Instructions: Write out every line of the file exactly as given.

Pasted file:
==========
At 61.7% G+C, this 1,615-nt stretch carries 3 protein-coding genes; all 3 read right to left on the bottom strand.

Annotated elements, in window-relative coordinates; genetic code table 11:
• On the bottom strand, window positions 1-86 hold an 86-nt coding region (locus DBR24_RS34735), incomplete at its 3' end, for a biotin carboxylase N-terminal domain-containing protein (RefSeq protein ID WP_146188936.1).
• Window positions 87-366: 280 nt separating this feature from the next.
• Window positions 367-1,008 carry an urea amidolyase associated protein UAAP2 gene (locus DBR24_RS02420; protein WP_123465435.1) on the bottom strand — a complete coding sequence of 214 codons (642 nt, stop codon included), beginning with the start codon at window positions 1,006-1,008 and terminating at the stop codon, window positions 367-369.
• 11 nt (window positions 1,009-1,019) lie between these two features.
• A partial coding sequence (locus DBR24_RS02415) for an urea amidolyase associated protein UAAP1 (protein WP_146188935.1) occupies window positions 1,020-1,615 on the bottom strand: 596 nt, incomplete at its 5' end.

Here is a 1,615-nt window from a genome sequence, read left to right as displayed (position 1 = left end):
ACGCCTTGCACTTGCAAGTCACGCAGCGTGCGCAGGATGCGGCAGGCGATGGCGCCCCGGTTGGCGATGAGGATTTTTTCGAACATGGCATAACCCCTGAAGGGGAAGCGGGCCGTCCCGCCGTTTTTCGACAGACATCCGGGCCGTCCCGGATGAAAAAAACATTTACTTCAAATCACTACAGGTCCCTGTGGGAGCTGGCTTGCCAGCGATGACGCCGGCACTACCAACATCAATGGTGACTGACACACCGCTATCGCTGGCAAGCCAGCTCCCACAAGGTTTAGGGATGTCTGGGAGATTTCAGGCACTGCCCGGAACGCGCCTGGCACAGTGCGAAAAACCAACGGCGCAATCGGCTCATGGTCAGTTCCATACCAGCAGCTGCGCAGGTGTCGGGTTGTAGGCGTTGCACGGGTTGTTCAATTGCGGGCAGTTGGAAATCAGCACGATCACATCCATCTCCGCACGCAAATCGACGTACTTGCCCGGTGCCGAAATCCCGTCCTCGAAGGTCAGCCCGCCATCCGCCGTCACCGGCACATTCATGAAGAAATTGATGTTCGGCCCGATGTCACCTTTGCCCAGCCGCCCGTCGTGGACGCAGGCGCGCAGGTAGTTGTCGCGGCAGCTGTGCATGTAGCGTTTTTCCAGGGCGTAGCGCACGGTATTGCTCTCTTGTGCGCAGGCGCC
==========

At 61.7% G+C, this 1,615-nt stretch carries 3 protein-coding genes; all 3 read right to left on the bottom strand.

Annotated elements, in window-relative coordinates; genetic code table 11:
• On the bottom strand, window positions 1-86 hold an 86-nt coding region (locus DBR24_RS34735), incomplete at its 3' end, for a biotin carboxylase N-terminal domain-containing protein (RefSeq protein ID WP_146188936.1).
• Window positions 87-366: 280 nt separating this feature from the next.
• Window positions 367-1,008 carry an urea amidolyase associated protein UAAP2 gene (locus DBR24_RS02420; protein WP_123465435.1) on the bottom strand — a complete coding sequence of 214 codons (642 nt, stop codon included), beginning with the start codon at window positions 1,006-1,008 and terminating at the stop codon, window positions 367-369.
• 11 nt (window positions 1,009-1,019) lie between these two features.
• A partial coding sequence (locus DBR24_RS02415) for an urea amidolyase associated protein UAAP1 (protein WP_146188935.1) occupies window positions 1,020-1,615 on the bottom strand: 596 nt, incomplete at its 5' end.

Here is a 1,615-nt window from a genome sequence, read left to right as displayed (position 1 = left end):
ACGCCTTGCACTTGCAAGTCACGCAGCGTGCGCAGGATGCGGCAGGCGATGGCGCCCCGGTTGGCGATGAGGATTTTTTCGAACATGGCATAACCCCTGAAGGGGAAGCGGGCCGTCCCGCCGTTTTTCGACAGACATCCGGGCCGTCCCGGATGAAAAAAACATTTACTTCAAATCACTACAGGTCCCTGTGGGAGCTGGCTTGCCAGCGATGACGCCGGCACTACCAACATCAATGGTGACTGACACACCGCTATCGCTGGCAAGCCAGCTCCCACAAGGTTTAGGGATGTCTGGGAGATTTCAGGCACTGCCCGGAACGCGCCTGGCACAGTGCGAAAAACCAACGGCGCAATCGGCTCATGGTCAGTTCCATACCAGCAGCTGCGCAGGTGTCGGGTTGTAGGCGTTGCACGGGTTGTTCAATTGCGGGCAGTTGGAAATCAGCACGATCACATCCATCTCCGCACGCAAATCGACGTACTTGCCCGGTGCCGAAATCCCGTCCTCGAAGGTCAGCCCGCCATCCGCCGTCACCGGCACATTCATGAAGAAATTGATGTTCGGCCCGATGTCACCTTTGCCCAGCCGCCCGTCGTGGACGCAGGCGCGCAGGTAGTTGTCGCGGCAGCTGTGCATGTAGCGTTTTTCCAGGGCGTAGCGCACGGTATTGCTCTCTTGTGCGCAGGCGCC